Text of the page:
BY SUZY BUCKLEY
11 AM Shop the glamorous blocks surrounding Maximilianstrasse and Theatinerstrasse, home to designer boutiques Chanel, Giorgio Armani and Bulgari. Also check out the traditional Bavarian cobbler and clothier Ed Meier (edmeier.de) and the Herzog & de Meuron-designed shopping center Fünf Höfe (fuenfhoefe.de), home to such stores as Dolce & Gabbana, Strenesse and Camper.
1 PM Lunch amid a see-and-be-seen scene at the delicious Brenner Grill Pasta Bar, Munich’s bustling answer to Carpaccio. brennergrill.de
3 PM Check into Louis Hotel, the newest 72-room hot-spot boutique property by acclaimed hotelier/ restaurateur Rudi Kull and his architect partner, Albert Weinzierl. Rates from $239; louis-hotel.com
4:30 PM Make an appointment with Lola Paltinger, who will design and customize the most extravagant dirndl of your dreams. lolapaltinger.com
6 PM Visit acclaimed contemporary art museum Haus der Kunst, which is showcasing work by Holocaust survivor Gustav Metzger through September 10. There’s also a look back at the original “Masterpieces of Muhammadan Art” exhibition that took place in Munich in 1910, featuring work by Samir El Kordy, one of Egypt’s most innovative architects. hausderkunst.de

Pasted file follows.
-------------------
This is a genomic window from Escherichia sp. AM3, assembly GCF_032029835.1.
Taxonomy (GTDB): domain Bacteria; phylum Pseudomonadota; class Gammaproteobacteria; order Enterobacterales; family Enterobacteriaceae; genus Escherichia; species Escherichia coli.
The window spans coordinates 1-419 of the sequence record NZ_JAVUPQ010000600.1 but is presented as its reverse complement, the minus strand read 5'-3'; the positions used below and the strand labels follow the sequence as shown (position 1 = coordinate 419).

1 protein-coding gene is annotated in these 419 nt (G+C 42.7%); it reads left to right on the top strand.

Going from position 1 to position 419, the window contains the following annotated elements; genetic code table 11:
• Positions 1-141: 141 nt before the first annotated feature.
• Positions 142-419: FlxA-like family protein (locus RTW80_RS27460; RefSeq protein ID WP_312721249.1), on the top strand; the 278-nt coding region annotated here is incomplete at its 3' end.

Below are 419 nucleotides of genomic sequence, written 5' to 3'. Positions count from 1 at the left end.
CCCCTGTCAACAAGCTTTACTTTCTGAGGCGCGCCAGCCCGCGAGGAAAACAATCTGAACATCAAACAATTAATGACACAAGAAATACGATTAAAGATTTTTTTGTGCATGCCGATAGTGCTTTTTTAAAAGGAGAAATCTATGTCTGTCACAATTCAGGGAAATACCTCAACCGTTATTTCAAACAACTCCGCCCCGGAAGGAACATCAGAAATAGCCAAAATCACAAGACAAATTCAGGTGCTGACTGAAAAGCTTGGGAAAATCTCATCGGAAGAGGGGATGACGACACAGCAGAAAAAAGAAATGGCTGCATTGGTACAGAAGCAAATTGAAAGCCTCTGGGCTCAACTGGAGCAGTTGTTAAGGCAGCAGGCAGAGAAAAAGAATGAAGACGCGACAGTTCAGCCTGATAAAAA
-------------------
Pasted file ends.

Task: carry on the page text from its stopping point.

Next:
8 PM Dinner at what might be loosely considered The Forge of Munich: Tantris, a 39-year-old color-splashed high-’70s masterpiece with two Michelin stars and 18 points from the Gault Millau guide. The menu—which changes daily— puts a gourmet twist on traditional German cuisine, and features items such as suckling pig with smoked eel and dried plums. tantris.de
INSIDER 411 Without a serious in, you’re best off hitting Theresienwiese—the site of Oktoberfest— before noon; if you wait much past 2 PM, there’s almost nowhere to sit. Don your dirndl or lederhosen (seriously) and hit the kind of VIP tents that would necessitate some serious velvet ropes if they were in South Beach: Käfer’s Wies’n-Schänke, Hippodrom and Weinzelt. oktoberfest.de
TOP: The Oktoberfest scene at the Hofbräu-Festzelt beer tent at Theresienwiese
AG Jeans design director Mark Wiesmayr and stylist Jeanann Williams on denim's cultural footprint.